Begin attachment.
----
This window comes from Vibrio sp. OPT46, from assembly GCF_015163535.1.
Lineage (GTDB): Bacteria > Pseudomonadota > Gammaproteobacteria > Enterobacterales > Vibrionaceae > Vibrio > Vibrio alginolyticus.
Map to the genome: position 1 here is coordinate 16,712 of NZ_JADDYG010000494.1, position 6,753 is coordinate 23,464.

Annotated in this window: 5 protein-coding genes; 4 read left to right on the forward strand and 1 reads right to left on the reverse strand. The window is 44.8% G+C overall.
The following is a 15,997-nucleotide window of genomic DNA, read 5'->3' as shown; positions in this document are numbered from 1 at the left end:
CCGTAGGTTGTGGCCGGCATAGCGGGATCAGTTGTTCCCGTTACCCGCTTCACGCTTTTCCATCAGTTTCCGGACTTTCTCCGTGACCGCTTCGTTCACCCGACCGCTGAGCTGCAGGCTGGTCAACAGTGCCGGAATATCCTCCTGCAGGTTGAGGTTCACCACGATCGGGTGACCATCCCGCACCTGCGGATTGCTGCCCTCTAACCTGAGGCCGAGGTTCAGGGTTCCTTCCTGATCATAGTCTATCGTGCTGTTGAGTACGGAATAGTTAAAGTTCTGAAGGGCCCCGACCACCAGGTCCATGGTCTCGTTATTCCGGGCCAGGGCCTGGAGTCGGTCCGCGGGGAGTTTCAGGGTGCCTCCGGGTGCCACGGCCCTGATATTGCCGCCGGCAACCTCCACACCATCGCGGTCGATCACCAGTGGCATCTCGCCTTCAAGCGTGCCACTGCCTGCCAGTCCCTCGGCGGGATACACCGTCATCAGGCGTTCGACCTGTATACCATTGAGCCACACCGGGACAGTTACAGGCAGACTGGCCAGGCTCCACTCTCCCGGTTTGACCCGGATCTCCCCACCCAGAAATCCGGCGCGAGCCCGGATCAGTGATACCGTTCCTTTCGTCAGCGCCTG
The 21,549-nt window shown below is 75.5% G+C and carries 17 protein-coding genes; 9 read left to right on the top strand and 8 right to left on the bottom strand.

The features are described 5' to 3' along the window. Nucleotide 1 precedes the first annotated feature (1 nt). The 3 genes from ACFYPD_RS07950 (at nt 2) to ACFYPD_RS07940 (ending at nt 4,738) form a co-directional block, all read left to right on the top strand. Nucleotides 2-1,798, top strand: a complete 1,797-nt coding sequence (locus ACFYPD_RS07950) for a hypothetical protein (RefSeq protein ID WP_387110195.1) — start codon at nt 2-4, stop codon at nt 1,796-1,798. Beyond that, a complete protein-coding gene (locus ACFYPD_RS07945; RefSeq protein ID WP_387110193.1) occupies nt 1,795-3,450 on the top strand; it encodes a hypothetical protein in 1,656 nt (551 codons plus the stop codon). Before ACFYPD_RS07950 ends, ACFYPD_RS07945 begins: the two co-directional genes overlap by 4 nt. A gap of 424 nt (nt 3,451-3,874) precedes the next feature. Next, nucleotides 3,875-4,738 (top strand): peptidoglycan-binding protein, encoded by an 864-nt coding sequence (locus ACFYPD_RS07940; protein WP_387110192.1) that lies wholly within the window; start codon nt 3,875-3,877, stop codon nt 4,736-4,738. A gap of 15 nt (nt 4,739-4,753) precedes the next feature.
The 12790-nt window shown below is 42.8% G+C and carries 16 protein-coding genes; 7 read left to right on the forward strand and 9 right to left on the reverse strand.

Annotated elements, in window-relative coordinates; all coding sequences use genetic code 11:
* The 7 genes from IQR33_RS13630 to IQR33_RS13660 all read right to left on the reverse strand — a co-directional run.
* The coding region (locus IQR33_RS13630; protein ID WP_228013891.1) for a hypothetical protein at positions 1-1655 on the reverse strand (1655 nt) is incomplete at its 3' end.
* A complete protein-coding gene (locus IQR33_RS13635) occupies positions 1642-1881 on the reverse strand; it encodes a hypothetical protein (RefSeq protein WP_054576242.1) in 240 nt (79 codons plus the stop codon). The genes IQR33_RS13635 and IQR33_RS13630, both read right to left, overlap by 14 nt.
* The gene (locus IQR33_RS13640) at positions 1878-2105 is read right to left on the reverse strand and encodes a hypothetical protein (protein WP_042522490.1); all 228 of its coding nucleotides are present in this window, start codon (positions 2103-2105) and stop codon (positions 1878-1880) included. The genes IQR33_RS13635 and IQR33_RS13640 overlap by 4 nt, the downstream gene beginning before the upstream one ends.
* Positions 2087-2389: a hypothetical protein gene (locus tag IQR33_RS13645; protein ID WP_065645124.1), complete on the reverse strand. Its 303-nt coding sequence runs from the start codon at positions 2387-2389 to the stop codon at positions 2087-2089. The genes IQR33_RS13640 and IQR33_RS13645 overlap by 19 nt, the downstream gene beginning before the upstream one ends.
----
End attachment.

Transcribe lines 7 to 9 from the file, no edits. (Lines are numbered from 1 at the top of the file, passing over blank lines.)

The 21,549-nt window shown below is 75.5% G+C and carries 17 protein-coding genes; 9 read left to right on the top strand and 8 right to left on the bottom strand.

The features are described 5' to 3' along the window. Nucleotide 1 precedes the first annotated feature (1 nt). The 3 genes from ACFYPD_RS07950 (at nt 2) to ACFYPD_RS07940 (ending at nt 4,738) form a co-directional block, all read left to right on the top strand. Nucleotides 2-1,798, top strand: a complete 1,797-nt coding sequence (locus ACFYPD_RS07950) for a hypothetical protein (RefSeq protein ID WP_387110195.1) — start codon at nt 2-4, stop codon at nt 1,796-1,798. Beyond that, a complete protein-coding gene (locus ACFYPD_RS07945; RefSeq protein ID WP_387110193.1) occupies nt 1,795-3,450 on the top strand; it encodes a hypothetical protein in 1,656 nt (551 codons plus the stop codon). Before ACFYPD_RS07950 ends, ACFYPD_RS07945 begins: the two co-directional genes overlap by 4 nt. A gap of 424 nt (nt 3,451-3,874) precedes the next feature. Next, nucleotides 3,875-4,738 (top strand): peptidoglycan-binding protein, encoded by an 864-nt coding sequence (locus ACFYPD_RS07940; protein WP_387110192.1) that lies wholly within the window; start codon nt 3,875-3,877, stop codon nt 4,736-4,738. A gap of 15 nt (nt 4,739-4,753) precedes the next feature.
The 12790-nt window shown below is 42.8% G+C and carries 16 protein-coding genes; 7 read left to right on the forward strand and 9 right to left on the reverse strand.